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Arizona non-profit launches initiative to get more people with disabilities registered to vote

In 2020, voting participation among people with disabilities lagged nearly 6 points behind the rate for non-disabled people, according to research from Rutgers University. 

That’s why an Arizona non-profit is launching a new initiative to get people with disabilities registered for 2024. 

First Place Arizona offers supportive housing for adults with autism, Down Syndrome and other neurodiversities. Now it’s launching a program called Vote the Spectrum

First Place founder Denise Resnik said the goal is to register 10,000 individuals with autism and/or intellectual/developmental disabilities (A/I/DD) and those who support them to vote.

“We want to recognize that people with autism and disabilities are valued, integrated members of our communities and we want to create more inclusive communities and we believe a big part of that is having a voice and a vote," she said.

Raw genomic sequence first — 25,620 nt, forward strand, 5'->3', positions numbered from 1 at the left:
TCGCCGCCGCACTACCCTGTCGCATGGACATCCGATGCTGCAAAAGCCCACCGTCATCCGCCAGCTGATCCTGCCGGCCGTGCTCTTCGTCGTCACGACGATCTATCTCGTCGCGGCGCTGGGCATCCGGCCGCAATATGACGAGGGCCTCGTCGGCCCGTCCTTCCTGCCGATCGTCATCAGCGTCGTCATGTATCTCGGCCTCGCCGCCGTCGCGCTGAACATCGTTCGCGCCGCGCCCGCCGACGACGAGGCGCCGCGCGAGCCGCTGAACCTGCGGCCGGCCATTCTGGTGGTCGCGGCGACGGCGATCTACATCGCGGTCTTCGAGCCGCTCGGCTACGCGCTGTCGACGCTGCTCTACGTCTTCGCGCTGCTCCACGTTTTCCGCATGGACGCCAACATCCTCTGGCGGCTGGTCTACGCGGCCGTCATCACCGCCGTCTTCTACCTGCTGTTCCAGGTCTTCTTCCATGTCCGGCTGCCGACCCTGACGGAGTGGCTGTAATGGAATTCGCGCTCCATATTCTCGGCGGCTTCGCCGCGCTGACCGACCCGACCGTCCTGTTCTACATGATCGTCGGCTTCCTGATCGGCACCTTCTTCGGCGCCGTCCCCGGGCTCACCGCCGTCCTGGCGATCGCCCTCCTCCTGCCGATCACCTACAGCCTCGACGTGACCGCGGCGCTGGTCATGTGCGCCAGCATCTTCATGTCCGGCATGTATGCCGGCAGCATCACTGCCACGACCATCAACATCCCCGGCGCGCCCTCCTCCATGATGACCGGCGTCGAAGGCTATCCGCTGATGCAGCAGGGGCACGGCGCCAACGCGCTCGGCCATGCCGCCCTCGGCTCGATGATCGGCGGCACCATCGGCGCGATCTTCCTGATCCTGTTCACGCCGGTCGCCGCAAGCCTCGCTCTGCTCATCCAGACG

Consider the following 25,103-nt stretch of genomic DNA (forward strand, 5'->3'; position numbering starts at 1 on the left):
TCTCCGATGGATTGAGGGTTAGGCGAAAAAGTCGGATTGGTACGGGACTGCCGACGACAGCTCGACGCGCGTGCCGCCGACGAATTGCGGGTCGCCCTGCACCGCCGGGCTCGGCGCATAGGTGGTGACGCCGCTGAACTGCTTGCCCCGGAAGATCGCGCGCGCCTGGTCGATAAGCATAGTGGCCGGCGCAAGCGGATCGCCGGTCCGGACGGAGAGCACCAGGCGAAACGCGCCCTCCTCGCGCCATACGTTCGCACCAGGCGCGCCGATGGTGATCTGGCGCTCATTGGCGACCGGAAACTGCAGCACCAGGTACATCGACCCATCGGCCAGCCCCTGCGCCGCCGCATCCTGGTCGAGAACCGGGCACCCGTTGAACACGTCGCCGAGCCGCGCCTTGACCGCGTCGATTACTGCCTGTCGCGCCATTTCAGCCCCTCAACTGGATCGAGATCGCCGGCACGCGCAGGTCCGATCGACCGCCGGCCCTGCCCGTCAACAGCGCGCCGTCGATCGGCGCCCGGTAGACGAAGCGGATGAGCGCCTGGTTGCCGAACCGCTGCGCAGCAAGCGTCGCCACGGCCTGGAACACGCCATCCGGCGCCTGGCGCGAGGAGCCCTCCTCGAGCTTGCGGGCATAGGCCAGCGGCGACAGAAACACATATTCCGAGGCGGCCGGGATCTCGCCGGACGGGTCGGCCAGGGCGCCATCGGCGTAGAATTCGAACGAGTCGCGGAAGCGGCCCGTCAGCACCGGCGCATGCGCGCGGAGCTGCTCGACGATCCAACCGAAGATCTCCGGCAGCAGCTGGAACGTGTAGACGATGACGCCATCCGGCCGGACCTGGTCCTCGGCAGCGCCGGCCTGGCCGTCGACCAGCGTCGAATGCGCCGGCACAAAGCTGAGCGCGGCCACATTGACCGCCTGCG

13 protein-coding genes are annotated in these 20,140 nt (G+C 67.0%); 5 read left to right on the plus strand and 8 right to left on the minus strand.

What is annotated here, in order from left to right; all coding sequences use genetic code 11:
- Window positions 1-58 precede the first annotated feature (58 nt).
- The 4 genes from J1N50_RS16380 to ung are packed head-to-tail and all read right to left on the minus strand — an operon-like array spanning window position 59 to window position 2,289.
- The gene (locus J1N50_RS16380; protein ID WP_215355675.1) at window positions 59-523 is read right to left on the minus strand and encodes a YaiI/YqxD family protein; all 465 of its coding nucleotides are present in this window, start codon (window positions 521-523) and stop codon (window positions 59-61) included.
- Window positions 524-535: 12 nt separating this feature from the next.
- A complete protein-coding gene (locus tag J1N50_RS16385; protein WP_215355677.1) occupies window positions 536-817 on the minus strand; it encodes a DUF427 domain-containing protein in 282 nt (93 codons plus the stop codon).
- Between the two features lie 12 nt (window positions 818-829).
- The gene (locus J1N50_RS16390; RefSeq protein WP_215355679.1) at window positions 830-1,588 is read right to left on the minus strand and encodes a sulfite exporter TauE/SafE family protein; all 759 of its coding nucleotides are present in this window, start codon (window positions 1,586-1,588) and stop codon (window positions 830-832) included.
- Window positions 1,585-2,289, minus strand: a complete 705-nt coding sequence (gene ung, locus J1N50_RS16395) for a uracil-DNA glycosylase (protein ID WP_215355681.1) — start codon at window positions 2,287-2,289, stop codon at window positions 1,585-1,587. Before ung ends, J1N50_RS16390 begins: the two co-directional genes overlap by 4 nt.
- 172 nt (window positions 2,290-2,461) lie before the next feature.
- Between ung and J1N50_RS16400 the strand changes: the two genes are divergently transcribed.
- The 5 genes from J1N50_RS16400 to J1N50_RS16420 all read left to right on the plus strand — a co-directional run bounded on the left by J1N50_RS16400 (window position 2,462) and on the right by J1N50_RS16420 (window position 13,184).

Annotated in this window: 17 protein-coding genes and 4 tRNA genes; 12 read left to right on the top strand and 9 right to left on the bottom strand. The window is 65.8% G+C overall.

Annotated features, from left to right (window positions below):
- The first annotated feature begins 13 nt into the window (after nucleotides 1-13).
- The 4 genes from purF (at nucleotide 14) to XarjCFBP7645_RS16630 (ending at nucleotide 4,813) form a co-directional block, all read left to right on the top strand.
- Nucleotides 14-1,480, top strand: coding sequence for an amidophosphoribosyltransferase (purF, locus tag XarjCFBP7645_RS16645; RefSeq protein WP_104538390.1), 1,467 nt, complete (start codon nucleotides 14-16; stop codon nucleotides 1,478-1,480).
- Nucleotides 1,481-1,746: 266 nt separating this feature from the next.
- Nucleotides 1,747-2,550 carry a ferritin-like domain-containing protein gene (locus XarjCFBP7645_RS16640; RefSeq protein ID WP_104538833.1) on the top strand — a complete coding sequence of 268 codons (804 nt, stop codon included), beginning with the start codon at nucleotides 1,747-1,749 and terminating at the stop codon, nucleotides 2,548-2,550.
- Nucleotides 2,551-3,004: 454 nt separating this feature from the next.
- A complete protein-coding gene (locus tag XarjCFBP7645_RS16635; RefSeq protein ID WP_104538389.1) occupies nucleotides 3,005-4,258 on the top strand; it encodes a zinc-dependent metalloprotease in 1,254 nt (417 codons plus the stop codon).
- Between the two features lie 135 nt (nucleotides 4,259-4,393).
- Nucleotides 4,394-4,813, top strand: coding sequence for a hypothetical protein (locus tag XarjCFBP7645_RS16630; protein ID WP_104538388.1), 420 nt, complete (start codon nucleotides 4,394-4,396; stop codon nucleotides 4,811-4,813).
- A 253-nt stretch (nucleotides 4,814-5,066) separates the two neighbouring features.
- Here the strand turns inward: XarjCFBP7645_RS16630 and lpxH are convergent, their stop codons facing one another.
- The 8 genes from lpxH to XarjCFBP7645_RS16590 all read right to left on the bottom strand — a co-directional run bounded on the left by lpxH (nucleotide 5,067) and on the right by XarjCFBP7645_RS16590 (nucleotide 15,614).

First Place is also partnering with the Secretary of State’s office and the Maricopa County Recorder’s office to hold mock election days so people know what to expect at the voting booth.

Harry Goralnik lives at First Place and has been registered to vote for over a decade, but he says other people with autism don’t always have the information they need.

“I think it’s mostly just not knowing how to register to vote or not understanding what the importance of registering to vote is," he said. "I just hope that this initiative brings more and more people to the democratic process. Obviously, I realize this is a lofty goal, but my hope is that one day, everyone who is eligible to vote in upcoming elections."

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Senior field correspondent Bridget Dowd has a bachelor’s degree from Arizona State University’s Walter Cronkite School of Journalism and Mass Communication.